Sunny skies, calm winds and temperatures in the low 40’s represented unusual end of November weather but a good opportunity to review the proposed frac sand mining site in the Town of Bridgeport, Crawford County, as viewed from the river during leaf-off conditions. I paddled from Millville to Bridgeport mid-day on November 29th.
Within 100 yards of putting in, I saw a pair of eagles, which was the theme for the day. A total of 21 adults and juveniles, some of which may have been repeat customers but a lot of eagle action nonetheless. Three nests were sighted, including two in the immediate vicinity of the proposed frac sand mining location.
The proposal to create a frac sand mine in the area is one of the most challenging issues the LWSRB has faced in the past 23 years. Of the 200 acre site, spread over four farms, less than ˝ is located within the Riverway boundary. Therefore, with or without a Riverway Board issued permit, it is likely the mining activity will move forward, assuming the other local and state permits are obtained. The Pattison Sand Company has offered a proposal that will locate the mine outside of the viewshed of the river, which means the activity will comply with the applicable Riverway performance standards as pertaining to scenic protection.
An unprecedented number of messages and public comment have been received by the LWSRB on this issue. Frequently, commenters will point to the board’s mission statement, which indicates the mission is to “protect and preserve the scenic beauty and natural character of the Riverway…” However, the statement goes on to say that that “due consideration shall be given to the rights of landowners…” The next paragraph adds, “The challenge facing the LWSRB is to maintain the fragile and delicate balance between protection and preservation of the scenic beauty and natural character of the Riverway and protection and preservation of the rights of landowners and local residents within the boundaries of the Riverway.”
For 23 years, the LWSRB has walked this tightrope in a manner akin to the Flying Wallendas in terms of skill and grace. Only once has a case gone to court. For the frac sand mining proposal, I personally made it clear to the landowners and to the Pattison Sand Company from the very beginning, at the first on-site meeting, that I felt the activity was incompatible with the objectives of the Riverway. But, I am compelled, until the board directs me otherwise, to assist landowners in understanding the Riverway law and the permit process. Indeed, the LWSRB Strategic Plan, under “strategies for implementation of goals and objectives” says, “…All reasonable efforts shall be taken to assure a landowner may achieve his/her goals and objectives within the constraints of the Riverway law.” As presented, the activity will comply with the scenic protection standards of the Riverway law. [There are other regulations for which compliance must be achieved at both the Town of Brideport level and at the state level. Approval of permits from those governmental jurisdictions hasn’t been granted as of yet (12/03/12).]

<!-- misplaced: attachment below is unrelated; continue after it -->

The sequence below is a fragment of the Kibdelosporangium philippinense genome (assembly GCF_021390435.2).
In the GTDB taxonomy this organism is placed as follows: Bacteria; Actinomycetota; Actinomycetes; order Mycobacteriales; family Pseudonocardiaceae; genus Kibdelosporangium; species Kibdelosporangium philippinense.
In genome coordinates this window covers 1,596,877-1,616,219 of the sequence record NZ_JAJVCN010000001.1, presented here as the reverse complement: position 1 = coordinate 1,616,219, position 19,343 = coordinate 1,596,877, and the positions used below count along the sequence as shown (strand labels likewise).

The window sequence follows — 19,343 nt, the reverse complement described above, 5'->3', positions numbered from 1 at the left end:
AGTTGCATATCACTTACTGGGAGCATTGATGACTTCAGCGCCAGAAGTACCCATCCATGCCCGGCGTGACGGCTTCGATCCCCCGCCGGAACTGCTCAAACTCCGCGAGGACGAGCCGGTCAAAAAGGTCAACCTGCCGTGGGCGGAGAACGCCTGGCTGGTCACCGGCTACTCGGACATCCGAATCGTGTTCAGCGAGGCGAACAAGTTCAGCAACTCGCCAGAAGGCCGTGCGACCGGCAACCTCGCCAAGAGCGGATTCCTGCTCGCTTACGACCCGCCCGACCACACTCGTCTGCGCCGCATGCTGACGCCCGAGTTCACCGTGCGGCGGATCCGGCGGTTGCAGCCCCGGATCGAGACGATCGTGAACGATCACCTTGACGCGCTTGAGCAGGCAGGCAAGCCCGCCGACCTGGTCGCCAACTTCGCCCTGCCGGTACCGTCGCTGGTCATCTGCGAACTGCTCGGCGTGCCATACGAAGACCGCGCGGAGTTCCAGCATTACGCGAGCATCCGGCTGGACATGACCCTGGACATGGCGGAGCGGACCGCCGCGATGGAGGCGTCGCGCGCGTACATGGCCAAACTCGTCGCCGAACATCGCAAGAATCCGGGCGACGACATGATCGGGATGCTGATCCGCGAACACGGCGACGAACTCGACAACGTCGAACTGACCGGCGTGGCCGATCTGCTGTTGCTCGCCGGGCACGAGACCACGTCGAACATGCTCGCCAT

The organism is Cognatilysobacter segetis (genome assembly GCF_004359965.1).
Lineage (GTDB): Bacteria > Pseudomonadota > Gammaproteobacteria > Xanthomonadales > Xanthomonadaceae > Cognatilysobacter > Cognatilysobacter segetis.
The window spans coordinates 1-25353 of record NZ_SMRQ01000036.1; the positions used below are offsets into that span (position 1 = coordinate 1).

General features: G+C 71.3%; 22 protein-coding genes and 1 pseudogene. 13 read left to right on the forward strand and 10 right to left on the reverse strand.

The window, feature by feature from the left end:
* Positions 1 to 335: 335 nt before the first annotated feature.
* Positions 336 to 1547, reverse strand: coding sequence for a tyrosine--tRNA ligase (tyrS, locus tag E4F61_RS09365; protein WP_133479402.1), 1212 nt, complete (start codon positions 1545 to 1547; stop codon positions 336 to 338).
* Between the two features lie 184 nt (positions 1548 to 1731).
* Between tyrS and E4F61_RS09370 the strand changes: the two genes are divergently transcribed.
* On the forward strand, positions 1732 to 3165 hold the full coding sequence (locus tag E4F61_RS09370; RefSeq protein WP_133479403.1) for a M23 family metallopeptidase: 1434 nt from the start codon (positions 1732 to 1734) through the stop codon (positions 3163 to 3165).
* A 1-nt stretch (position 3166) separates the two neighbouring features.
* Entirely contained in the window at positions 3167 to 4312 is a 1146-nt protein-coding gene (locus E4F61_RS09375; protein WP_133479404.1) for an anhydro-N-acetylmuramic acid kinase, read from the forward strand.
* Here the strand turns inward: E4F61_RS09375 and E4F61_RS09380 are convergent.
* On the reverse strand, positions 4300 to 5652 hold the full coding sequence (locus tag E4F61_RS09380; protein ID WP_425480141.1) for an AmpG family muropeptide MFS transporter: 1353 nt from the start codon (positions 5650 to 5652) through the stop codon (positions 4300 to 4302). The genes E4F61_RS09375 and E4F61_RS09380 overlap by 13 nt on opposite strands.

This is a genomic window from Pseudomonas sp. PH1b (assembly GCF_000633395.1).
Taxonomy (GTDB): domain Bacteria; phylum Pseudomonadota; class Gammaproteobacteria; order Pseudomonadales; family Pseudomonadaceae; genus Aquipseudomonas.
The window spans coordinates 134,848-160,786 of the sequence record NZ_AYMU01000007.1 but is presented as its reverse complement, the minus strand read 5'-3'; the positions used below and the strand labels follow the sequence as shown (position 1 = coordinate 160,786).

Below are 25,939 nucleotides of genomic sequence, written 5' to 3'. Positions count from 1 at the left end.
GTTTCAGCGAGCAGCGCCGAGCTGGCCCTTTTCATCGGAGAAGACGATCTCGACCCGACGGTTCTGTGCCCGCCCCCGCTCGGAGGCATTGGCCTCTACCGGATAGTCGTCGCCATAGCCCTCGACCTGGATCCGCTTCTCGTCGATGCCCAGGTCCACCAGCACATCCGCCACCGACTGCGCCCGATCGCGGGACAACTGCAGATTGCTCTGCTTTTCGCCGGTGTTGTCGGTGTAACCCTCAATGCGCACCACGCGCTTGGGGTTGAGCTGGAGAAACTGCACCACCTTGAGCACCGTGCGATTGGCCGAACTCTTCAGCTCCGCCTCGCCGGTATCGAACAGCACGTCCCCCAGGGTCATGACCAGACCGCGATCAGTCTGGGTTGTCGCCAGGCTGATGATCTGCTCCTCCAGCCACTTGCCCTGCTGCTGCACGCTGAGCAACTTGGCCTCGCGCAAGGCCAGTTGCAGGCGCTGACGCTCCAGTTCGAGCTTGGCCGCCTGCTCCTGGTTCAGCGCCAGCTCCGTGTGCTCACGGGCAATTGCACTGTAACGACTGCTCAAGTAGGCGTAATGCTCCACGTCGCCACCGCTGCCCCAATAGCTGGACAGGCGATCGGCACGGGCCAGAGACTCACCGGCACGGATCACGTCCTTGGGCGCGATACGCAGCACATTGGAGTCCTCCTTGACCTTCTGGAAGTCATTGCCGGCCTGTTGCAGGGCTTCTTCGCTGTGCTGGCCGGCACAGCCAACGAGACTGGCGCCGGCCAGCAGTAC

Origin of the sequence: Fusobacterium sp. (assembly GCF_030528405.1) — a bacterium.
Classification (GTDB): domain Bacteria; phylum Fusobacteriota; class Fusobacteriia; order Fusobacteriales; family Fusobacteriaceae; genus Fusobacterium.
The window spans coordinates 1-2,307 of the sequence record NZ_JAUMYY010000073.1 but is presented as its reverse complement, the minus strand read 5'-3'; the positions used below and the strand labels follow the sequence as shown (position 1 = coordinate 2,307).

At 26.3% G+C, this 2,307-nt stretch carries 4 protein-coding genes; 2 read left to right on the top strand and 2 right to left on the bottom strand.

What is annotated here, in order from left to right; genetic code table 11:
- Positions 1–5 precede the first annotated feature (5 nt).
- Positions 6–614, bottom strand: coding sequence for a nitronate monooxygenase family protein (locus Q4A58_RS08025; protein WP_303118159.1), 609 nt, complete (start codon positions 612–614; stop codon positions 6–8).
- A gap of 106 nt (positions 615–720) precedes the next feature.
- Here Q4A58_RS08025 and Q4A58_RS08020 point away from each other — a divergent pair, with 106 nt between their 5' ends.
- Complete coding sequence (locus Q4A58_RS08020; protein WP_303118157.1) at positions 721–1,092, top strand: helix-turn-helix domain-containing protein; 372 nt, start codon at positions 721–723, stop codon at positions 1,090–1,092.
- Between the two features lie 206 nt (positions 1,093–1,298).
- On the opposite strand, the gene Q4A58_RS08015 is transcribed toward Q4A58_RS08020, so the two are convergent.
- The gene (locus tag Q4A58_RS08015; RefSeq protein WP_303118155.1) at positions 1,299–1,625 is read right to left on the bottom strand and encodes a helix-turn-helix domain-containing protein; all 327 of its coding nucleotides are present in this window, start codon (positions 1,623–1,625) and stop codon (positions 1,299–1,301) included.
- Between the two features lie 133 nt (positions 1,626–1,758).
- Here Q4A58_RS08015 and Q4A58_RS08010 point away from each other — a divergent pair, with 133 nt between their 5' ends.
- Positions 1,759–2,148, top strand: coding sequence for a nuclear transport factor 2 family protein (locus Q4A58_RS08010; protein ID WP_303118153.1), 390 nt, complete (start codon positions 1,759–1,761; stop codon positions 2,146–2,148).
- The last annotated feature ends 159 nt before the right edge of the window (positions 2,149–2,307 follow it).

As I paddled past the proposed mine site, there were many profound moments. I listened intently and, in addition to the raucous cry of the rabblerousing crows, I could hear the whistle of the Burlington Northern Sante Fe train several miles away, which made my concerns about noise from mine site return. I heard the kingfisher announce my arrival well before rounding the toe of an island and heard a juvenile eagle on the right bank just below the mine site give a piercing cry reminiscent of a young calf in the pasture separated from Mama for the first time; lost and afraid. Across the river were two adult eagles, one responded to the cry with a strange whistling call, one I hadn’t heard from an eagle before. I took it as a sign to tell the juvey to “be cool” and “everything will be okay in a minute.” A short distance later was a large eagle nest without any activity around, not sure if it was vacant, but the empty eaglet nursery made me think of the future and wonder if the mining activity will change the sentience of this place by making the area bereft of nesting eagles.
Lots of other thoughts came to mind as well. The frac sand mining boom in Wisconsin is linked to the hydraulic fracking industry which is focused on slaking Americans thirst for cheap and abundant fossil fuels to power our cars, heat our homes and drive our industry. Many Americans consider it in a geopolitical context of less reliance on foreign oil and the desire to give a Brooklyn salute to OPEC…but, at what cost. I don’t blame the landowners or the mining company for pursuing these permits. They understand the regulations and are playing by the rules as they currently exist. Doesn’t mean I have to like it though.
I also thought of the precedent setting nature of the board’s action on these permit applications and shuddered at the specter of other similar frac sand mines peppering the landscape from Prairie du Sac to Prairie du Chien. While the scenic beauty of the Riverway may escape unchanged, the character of the valley will change, if not forever, certainly for the foreseeable future.
As I approached the bridge, with eagles soaring above and the famed Wyalusing bluffs towering over the mouth of my beloved river, my reverie was broken by the site of tires dumped at the boat landing. Someone who didn’t want to pay $4/tire for a disposal fee and chose to make it someone else’s problem. Hmmm. I guess there is still a lot of work to be done.
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